The Federalist party of the United States was one of two early factions in the republic. The party was led by George Washington, John Adams and Alexander Hamilton and advocated a strong federal presence in the United States. The party was a strong advocate for the United States Constitution and believed that the future economic success of the United States depended on a strong national government.
The federal courts were very important to the agenda of the Federalist Party. Since George Washington and John Adams were the first two presidents, they would have the opportunity to fill the courts with judges that supported Federalist positions. The importance of this relates to the length of terms for judges. Federal judges and Justices of the Supreme Court are appointed by the president and serve lifetime terms. This meant that even if the Federalists lost the chief executive, the legacy of their court selections would endure. Thomas Jefferson lamented this point as third president with the following thought:
The Federalists have retired into the judiciary as a stronghold . . . and from that battery all the works of Republicanism are to be beaten down and destroyed.
Thomas Jefferson did not make these comments out of thin air. Many of the court appointments made by Washington and Adams were making the federal government's presence stronger through their decisions. John Marshall, who was appointed as Chief Justice of the Supreme Court under John Adams, made key decisions that strengthened the Supreme Court, and the federal government in general.
Marshall, like most federalists, endorsed a loose interpretation of the Supreme Court. This meant that if the Constitution did not expressly forbid the federal government from certain actions, the federal government was permitted to pursue said actions. The following two quotes by John Marshall demonstrate his belief in a strong federal court and government system:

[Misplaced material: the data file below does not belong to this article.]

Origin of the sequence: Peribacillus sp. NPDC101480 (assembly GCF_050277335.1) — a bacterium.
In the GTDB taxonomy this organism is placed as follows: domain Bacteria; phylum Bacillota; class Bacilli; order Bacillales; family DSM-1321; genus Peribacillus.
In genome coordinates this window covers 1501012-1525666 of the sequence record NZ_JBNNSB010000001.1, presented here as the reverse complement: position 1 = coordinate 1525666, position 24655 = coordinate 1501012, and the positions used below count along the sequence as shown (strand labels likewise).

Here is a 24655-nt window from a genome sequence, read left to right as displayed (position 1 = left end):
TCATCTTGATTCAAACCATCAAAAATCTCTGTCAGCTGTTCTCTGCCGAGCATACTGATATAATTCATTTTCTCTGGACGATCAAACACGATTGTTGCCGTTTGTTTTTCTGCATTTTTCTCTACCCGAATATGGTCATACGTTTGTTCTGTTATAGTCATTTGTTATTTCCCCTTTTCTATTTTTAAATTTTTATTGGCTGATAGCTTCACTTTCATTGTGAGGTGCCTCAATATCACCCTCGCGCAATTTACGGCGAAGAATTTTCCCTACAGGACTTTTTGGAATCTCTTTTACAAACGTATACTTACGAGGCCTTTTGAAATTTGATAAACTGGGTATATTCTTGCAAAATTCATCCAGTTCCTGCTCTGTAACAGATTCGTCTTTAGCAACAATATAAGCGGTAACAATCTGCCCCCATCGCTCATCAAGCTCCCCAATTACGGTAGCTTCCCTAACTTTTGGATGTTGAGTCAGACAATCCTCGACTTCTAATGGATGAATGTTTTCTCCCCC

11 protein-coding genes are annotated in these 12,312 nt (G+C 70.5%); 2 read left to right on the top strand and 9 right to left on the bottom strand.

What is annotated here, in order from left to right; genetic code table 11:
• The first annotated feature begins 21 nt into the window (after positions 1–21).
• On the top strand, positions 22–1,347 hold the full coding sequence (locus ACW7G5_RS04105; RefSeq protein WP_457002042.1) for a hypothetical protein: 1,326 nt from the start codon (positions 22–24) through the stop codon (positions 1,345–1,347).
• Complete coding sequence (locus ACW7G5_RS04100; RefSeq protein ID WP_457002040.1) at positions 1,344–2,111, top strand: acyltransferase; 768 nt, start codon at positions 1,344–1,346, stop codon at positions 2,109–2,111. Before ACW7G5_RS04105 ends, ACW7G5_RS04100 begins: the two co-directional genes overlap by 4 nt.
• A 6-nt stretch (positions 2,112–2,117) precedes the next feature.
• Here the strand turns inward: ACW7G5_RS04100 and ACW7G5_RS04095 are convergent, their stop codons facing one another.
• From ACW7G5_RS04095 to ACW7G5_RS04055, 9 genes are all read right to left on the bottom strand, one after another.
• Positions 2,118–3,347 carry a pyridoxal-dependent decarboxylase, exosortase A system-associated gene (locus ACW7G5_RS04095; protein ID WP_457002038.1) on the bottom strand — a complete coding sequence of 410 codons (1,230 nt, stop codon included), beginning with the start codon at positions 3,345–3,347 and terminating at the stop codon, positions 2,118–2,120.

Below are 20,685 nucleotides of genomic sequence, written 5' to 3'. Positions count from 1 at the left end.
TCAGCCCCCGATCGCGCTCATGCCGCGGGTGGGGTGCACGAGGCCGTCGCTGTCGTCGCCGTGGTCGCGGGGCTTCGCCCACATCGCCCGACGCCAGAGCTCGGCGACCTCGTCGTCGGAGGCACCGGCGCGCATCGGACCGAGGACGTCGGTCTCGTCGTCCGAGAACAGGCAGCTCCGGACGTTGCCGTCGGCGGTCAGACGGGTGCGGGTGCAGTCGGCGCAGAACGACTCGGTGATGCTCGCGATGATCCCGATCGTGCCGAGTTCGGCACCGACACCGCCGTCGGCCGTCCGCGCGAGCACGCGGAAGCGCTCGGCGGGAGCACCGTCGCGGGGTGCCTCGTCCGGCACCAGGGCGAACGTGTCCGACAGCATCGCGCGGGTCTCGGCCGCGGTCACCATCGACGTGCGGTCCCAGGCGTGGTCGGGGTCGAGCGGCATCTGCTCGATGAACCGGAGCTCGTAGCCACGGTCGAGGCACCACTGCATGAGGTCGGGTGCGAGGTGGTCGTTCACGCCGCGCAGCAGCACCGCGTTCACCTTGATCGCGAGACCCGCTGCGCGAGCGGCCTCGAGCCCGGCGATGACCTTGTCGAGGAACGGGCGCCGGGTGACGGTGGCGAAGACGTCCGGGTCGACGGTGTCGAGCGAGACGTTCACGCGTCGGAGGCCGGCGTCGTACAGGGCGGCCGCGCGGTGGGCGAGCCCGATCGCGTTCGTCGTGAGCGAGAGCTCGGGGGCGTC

The government of the Union, though limited in its powers, is supreme within its sphere of action, and its laws, when made in pursuance of the constitution, form the supreme law of the land.
The constitution is either a superior paramount law, unchangeable by ordinary means, or it is on a level with ordinary legislative acts, alterable when the legislature shall please to alter it. It is emphatically the province and duty of the judicial department to say what the law is. This is the very essence of judicial duty.
John Marshall and his court used the notion of implied powers when interpreting the Constitution. Although a law may seem to contradict the powers granted to Congress by the Constitution, the Marshall Court would interpret laws based on what the Constitution implied. This was true even if the Constitution did not specifically express the power. The Marshall Court ruled in landmark cases that would give precedence for a strong federal court system. The cases that need to be mentioned as important to the Federalist cause include the Marbury v. Madison, McCulloch v. Maryland, and Gibbons v. Ogden cases. These cases happened after the Federalist hold on the executive branch and indicate the importance of the Federalist control of the judiciary.
Information on the above Supreme Court cases can be found at the following places. If you are writing a paper on this question, you could spend at least a paragraph each on the three court cases.
Marbury v. Madison Supreme Court Case
These court cases are seen as very important in giving the federal government the strong presence over the state governments that it has enjoyed during the history of the Republic. You can imagine the frustration of Thomas Jefferson in that he finally became the president as an anti-federalist, but still had to accept the rulings of the judges from the previous federalist administrations.